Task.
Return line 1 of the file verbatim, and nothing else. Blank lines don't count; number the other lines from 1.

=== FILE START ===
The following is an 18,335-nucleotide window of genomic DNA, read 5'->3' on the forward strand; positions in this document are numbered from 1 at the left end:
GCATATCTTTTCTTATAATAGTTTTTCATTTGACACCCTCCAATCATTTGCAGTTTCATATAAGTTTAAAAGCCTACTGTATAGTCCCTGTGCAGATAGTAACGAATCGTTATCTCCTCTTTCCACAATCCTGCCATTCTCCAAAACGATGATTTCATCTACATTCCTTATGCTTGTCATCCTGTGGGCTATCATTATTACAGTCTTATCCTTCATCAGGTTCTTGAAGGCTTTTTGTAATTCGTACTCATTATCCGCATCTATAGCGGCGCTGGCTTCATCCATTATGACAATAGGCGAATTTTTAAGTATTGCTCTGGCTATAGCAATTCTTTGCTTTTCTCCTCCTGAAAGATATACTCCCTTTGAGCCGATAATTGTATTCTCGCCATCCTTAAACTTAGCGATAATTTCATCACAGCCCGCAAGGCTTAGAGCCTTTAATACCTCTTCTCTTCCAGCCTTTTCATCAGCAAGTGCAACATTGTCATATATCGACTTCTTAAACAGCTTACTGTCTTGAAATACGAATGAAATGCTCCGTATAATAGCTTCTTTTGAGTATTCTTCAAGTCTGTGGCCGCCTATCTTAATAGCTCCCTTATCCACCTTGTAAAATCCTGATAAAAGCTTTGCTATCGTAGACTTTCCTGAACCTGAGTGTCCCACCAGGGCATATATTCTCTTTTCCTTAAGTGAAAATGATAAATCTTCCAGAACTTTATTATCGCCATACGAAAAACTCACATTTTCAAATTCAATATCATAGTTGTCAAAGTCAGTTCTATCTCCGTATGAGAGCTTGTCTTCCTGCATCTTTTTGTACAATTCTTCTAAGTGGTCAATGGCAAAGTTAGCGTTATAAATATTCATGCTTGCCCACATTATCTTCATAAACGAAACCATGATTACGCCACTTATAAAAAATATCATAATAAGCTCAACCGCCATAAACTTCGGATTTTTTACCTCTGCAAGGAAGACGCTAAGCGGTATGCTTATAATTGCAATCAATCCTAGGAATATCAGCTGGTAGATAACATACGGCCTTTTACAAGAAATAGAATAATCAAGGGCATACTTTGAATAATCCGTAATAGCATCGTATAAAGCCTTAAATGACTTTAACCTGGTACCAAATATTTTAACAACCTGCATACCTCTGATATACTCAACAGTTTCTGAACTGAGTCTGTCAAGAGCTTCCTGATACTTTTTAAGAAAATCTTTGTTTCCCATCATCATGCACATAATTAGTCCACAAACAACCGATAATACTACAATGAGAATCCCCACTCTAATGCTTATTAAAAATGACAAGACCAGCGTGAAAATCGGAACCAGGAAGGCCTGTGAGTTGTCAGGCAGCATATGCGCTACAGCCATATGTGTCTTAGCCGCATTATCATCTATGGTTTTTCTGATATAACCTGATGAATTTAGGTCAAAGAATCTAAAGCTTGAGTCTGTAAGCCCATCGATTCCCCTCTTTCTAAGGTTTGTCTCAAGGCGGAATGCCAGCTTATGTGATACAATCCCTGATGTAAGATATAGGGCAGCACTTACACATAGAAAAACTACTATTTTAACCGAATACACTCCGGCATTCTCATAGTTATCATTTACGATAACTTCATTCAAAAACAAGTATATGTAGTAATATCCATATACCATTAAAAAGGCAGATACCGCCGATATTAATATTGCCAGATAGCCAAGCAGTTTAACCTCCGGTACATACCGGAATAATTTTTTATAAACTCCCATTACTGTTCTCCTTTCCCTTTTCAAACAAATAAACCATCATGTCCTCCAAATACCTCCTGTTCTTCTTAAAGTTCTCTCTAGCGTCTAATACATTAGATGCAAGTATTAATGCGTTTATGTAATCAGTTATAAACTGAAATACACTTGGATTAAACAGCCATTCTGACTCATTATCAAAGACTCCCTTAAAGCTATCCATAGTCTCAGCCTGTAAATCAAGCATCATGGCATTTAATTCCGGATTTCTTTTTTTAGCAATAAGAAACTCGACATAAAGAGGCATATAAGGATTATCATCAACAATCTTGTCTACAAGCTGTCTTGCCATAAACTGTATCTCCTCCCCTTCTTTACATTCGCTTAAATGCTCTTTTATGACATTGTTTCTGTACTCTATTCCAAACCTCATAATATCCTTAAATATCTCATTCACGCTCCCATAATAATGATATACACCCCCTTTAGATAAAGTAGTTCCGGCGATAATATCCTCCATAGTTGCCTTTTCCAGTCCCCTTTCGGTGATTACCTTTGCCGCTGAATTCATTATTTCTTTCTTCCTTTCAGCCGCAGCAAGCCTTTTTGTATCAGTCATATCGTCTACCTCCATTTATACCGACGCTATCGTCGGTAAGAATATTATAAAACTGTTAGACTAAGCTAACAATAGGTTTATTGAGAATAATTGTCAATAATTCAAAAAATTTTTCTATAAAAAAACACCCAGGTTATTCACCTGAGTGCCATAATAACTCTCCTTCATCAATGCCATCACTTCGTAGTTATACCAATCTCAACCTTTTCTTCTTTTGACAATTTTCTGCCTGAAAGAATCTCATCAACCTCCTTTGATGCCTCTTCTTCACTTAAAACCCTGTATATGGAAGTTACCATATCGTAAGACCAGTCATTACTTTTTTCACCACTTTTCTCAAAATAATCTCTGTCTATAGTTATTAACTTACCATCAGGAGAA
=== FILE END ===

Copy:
The following is an 18,335-nucleotide window of genomic DNA, read 5'->3' on the forward strand; positions in this document are numbered from 1 at the left end: